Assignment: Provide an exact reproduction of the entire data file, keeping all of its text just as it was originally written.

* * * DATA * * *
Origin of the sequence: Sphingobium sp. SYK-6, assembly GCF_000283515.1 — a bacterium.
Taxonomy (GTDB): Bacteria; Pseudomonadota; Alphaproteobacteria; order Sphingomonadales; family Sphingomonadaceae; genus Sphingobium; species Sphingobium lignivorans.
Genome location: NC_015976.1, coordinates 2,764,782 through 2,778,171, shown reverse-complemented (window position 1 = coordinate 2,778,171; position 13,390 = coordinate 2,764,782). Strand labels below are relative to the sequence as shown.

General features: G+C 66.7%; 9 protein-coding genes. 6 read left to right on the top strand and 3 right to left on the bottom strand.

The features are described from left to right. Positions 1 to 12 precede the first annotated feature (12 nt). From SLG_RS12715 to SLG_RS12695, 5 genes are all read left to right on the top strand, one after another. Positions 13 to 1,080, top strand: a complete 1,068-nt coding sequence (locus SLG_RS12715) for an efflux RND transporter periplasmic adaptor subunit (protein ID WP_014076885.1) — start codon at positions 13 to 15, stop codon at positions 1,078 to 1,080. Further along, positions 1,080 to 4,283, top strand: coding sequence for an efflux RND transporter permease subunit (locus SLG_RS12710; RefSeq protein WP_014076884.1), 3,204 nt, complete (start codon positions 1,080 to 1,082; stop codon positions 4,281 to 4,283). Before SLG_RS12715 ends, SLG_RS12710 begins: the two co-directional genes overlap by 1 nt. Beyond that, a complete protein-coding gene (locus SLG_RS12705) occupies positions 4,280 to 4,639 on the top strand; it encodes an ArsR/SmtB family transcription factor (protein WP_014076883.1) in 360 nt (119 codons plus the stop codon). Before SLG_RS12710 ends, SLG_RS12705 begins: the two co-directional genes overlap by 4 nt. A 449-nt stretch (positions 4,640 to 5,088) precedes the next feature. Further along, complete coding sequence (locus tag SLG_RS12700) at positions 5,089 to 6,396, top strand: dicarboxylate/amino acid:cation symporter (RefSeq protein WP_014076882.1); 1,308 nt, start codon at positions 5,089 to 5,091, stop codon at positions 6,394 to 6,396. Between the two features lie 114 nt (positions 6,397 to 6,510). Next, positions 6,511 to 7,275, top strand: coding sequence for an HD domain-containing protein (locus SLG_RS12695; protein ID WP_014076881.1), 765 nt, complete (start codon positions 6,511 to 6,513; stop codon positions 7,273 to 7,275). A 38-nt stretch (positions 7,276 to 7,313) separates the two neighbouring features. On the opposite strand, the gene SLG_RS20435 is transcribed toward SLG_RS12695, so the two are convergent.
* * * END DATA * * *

Origin of the sequence: Sphingobium sp. SYK-6, assembly GCF_000283515.1 — a bacterium.
Taxonomy (GTDB): Bacteria; Pseudomonadota; Alphaproteobacteria; order Sphingomonadales; family Sphingomonadaceae; genus Sphingobium; species Sphingobium lignivorans.
Genome location: NC_015976.1, coordinates 2,764,782 through 2,778,171, shown reverse-complemented (window position 1 = coordinate 2,778,171; position 13,390 = coordinate 2,764,782). Strand labels below are relative to the sequence as shown.

General features: G+C 66.7%; 9 protein-coding genes. 6 read left to right on the top strand and 3 right to left on the bottom strand.

The features are described from left to right. Positions 1 to 12 precede the first annotated feature (12 nt). From SLG_RS12715 to SLG_RS12695, 5 genes are all read left to right on the top strand, one after another. Positions 13 to 1,080, top strand: a complete 1,068-nt coding sequence (locus SLG_RS12715) for an efflux RND transporter periplasmic adaptor subunit (protein ID WP_014076885.1) — start codon at positions 13 to 15, stop codon at positions 1,078 to 1,080. Further along, positions 1,080 to 4,283, top strand: coding sequence for an efflux RND transporter permease subunit (locus SLG_RS12710; RefSeq protein WP_014076884.1), 3,204 nt, complete (start codon positions 1,080 to 1,082; stop codon positions 4,281 to 4,283). Before SLG_RS12715 ends, SLG_RS12710 begins: the two co-directional genes overlap by 1 nt. Beyond that, a complete protein-coding gene (locus SLG_RS12705) occupies positions 4,280 to 4,639 on the top strand; it encodes an ArsR/SmtB family transcription factor (protein WP_014076883.1) in 360 nt (119 codons plus the stop codon). Before SLG_RS12710 ends, SLG_RS12705 begins: the two co-directional genes overlap by 4 nt. A 449-nt stretch (positions 4,640 to 5,088) precedes the next feature. Further along, complete coding sequence (locus tag SLG_RS12700) at positions 5,089 to 6,396, top strand: dicarboxylate/amino acid:cation symporter (RefSeq protein WP_014076882.1); 1,308 nt, start codon at positions 5,089 to 5,091, stop codon at positions 6,394 to 6,396. Between the two features lie 114 nt (positions 6,397 to 6,510). Next, positions 6,511 to 7,275, top strand: coding sequence for an HD domain-containing protein (locus SLG_RS12695; protein ID WP_014076881.1), 765 nt, complete (start codon positions 6,511 to 6,513; stop codon positions 7,273 to 7,275). A 38-nt stretch (positions 7,276 to 7,313) separates the two neighbouring features. On the opposite strand, the gene SLG_RS20435 is transcribed toward SLG_RS12695, so the two are convergent.